Taj Mahalor or Tejo Mahalaya
  • Hi Friend,
    This is a very old debate which probably does not hold any water, however I am
    very much interested in listening the arguments.
  • This is another Ramajanma bhoomi case and no progress is possible in our
    lifetime. We have to wait for a more favourable environment when an
    archeological investigation can be done without destroying anything,
    perhaps a radar survey by the canadian experts.
    Till then it is futile to discuss.
  • Hi all,

    This theory is almost definitely something made up by arm-chair historians
    of the revisionist stripe, to promote an agenda of claiming that every piece
    of heritage in India is purely Hindu, and that outsiders did not add
    anything, possibly with a view to suit certain political viewpoints. This is
    not how history should be looked at.

    For the Taj, we have quite a few secondary pieces of evidence - we know how
    much it cost (about 32 million rupees at the time), how long it took (10
    years for the base and plinth, 12 years or the rest), who were the principal
    architects (Ustad Isa and others), the material used for the base (rubble),
    who originally owned the parcel of land where it stands, and details of the
    acquisition (Maharaja Jai Singh, who was compensated with a palace at
    another location), and a whole lot more.

    That the structure is definitely Islamic, there can be no doubt. There's no
    garba griha, or any of the other standard components of a Hindu temple. Yet,
    when we compare to Humayun's tomb, it's quite obvious that there's a
    continuity in Islamic architecture. The Mughals, and especially Shah Jahan,
    came at a time when Muslim rulers had been established in India for about
    400 years, which is sufficient time for architectural styles to diffuse.
    Other examples of this diffusion can be found in the palaces of Rajput kings
    of the time, which employ several techniques and themes more common in
    Islamic architecture than in traditional Indian architecture (and in other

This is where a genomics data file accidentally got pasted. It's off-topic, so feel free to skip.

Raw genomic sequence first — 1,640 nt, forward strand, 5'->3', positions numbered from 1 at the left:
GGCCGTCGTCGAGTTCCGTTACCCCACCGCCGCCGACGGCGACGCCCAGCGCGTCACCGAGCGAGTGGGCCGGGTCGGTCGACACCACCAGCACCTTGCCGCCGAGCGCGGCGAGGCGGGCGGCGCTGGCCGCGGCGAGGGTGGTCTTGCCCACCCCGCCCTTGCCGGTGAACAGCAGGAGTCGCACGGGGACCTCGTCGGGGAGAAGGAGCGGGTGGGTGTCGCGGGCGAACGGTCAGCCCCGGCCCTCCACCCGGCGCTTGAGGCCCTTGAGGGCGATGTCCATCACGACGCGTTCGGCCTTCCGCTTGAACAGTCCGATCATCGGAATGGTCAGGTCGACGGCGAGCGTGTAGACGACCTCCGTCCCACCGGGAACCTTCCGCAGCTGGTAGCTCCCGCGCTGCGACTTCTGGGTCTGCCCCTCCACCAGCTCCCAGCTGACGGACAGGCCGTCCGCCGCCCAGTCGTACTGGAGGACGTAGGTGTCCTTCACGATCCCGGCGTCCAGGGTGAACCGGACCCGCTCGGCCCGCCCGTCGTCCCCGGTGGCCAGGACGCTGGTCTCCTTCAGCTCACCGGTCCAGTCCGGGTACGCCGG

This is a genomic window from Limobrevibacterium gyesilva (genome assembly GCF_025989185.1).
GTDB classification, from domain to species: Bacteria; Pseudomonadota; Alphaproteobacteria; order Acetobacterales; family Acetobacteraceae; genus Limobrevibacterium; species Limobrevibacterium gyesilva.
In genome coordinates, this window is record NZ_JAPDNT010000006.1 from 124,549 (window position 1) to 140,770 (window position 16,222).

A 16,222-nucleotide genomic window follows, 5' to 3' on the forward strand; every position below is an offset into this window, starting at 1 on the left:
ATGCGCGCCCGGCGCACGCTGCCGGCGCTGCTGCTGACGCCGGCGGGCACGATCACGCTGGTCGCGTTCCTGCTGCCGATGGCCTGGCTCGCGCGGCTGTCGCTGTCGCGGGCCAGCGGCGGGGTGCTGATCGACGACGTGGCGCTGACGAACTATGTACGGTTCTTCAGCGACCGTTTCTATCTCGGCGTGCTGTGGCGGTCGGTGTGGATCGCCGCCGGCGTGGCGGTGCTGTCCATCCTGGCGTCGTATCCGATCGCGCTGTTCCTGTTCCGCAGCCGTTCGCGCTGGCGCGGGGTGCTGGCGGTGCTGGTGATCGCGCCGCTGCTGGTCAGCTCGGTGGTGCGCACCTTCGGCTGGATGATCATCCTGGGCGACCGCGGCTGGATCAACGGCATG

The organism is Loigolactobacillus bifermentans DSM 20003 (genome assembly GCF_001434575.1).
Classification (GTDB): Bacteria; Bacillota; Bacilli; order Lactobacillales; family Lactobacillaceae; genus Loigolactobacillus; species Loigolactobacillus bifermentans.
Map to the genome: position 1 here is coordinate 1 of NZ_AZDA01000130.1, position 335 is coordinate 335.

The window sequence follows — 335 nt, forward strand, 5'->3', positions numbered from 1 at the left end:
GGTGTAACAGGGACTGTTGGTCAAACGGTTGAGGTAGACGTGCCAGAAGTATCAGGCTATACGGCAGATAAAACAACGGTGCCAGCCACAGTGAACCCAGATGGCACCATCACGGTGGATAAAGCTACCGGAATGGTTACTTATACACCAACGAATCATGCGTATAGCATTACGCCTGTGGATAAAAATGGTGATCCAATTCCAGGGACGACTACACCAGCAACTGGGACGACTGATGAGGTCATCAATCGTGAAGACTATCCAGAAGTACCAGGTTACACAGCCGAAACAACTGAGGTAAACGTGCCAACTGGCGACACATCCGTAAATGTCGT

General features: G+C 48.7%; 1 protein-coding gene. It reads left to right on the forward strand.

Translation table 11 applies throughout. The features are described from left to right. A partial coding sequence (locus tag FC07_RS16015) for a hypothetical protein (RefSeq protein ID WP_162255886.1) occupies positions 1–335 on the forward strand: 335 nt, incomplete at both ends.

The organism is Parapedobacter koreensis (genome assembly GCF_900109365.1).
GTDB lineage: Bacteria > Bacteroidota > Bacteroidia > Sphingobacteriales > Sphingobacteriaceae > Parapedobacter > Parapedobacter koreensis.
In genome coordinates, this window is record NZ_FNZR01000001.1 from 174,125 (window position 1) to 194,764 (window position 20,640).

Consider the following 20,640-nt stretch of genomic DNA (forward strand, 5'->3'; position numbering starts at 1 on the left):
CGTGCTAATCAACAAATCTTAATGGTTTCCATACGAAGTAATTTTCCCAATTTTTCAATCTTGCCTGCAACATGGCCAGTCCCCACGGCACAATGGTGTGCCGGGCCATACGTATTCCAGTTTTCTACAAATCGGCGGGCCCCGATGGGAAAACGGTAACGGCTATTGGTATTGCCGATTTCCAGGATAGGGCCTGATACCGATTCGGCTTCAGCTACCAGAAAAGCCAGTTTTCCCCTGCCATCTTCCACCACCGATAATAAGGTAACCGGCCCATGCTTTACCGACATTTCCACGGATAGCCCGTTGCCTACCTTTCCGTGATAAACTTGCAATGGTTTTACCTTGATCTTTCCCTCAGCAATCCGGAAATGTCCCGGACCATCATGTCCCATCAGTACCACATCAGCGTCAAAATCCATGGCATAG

fields like music and religion, which I don't think I need to get into).

    Given all this, the preponderance of current evidence points to the Taj
    being what it has been claimed to be, not what wishful thinkers with an
    agenda would like it to be. The burden of evidence lies on the proposers of
    the so-called "Tejo Mahalaya", not with people in the mainstream. As of now,
    they haven't even made a decent *prima facie* case for re-examining the
    evidence at hand.

    It's wrong to try and show an equivalence between what's established using
    so much evidence and the small claims of a few, who, in the words of the
    Supreme Court, have a "bee in their bonnet" about the subject, and then say
    that "it needs further investigation". Such questions warrant further
    investigation *if and only if* the proposers can show that there is a large
    piece of evidence that cannot be explained by current theories. It's
    irresponsible to propose a hypothesis without a need for it.
  • Our patron, Rajaraja Cholan was responsible for unlocking the vaults in
    Chidambaram and rescuing the Thevaram manuscripts. We need another
    Arulmozhi to break the barriers and shine a torch on the hidden secrets
    and locked chambers.
    I remember Koenrad Elst saying that the history of Taj may be different
    from the official version; of course, he also doesn't subscribe to the
    hindu temple theory.
    The poor guy Oak would have escaped vilification, had he stopped with
    his original premise, that it was a palace. He too wanted further study
    by others.
    A request for a new study, should not be dismissed as one motivated by
    political or religious hindutva. We are now in an age when every
    historical theory and version is questioned.
  • Rajarajam unlocking thevaram? That is a story. There are enough epigraphs to show that thevaram singing was in practice even in pallava period and pre RRC period.
  • Arulmozhi had two things to do. 1. To confront Uttama Chola for the